This article examines the effect of a divided executive on
democratisation in mixed systems where presidents are directly elected and prime ministers are responsible to the legislature. A divided executive is where the president and prime minister are not from the same party. The importance of a divided executive is hypothesised to vary according to the relative powers of the president and prime minister. In mixed systems where either the president or the prime minister is the dominant actor, then a divided executive will not affect democratisation. However, where both the president and prime minister have significant independent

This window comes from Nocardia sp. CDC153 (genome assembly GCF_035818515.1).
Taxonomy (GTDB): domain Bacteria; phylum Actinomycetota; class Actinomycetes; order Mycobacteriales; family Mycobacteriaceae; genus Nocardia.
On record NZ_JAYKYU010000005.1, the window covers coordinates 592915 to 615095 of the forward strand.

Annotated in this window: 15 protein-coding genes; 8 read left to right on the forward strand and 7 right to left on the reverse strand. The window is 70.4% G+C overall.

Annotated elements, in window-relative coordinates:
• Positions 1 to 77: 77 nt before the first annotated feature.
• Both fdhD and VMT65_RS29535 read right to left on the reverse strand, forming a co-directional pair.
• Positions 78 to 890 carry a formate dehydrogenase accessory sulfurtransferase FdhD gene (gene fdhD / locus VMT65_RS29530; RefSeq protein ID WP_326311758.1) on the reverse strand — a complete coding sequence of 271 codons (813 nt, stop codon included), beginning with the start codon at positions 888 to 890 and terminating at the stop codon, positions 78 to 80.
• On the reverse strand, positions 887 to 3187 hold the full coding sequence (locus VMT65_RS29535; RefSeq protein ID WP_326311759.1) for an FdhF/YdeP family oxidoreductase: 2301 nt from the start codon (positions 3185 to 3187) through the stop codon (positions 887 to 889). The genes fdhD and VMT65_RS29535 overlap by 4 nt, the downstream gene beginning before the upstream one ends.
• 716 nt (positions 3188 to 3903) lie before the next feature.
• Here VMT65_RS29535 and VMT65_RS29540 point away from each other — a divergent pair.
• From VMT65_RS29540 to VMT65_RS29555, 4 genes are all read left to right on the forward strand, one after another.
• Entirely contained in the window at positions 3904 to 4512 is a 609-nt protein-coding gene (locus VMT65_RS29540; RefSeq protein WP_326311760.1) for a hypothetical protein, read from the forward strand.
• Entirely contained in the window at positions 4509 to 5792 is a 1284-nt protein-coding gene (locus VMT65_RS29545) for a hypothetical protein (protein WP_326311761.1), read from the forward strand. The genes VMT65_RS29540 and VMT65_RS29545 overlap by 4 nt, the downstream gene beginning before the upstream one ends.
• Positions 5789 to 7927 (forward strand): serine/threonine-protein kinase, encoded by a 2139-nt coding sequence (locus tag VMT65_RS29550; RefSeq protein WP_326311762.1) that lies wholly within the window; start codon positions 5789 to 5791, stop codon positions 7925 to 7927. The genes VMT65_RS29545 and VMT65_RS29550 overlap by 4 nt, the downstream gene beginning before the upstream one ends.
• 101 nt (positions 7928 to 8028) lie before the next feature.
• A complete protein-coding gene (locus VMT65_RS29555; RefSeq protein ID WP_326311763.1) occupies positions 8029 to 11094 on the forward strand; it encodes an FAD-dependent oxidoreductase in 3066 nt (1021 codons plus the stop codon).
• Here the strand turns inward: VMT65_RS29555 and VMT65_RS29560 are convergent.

powers, then a divided executive should have a negative impact on democratisation because of the potential for destabilising intraexecutive conflict. Using an ordinal logit model, the results show that mixed systems with a dual executive do not perform significantly worse than mixed systems where there is one dominant actor. This suggests that the standard wisdom about the impact of a divided executive in a mixed system is misplaced.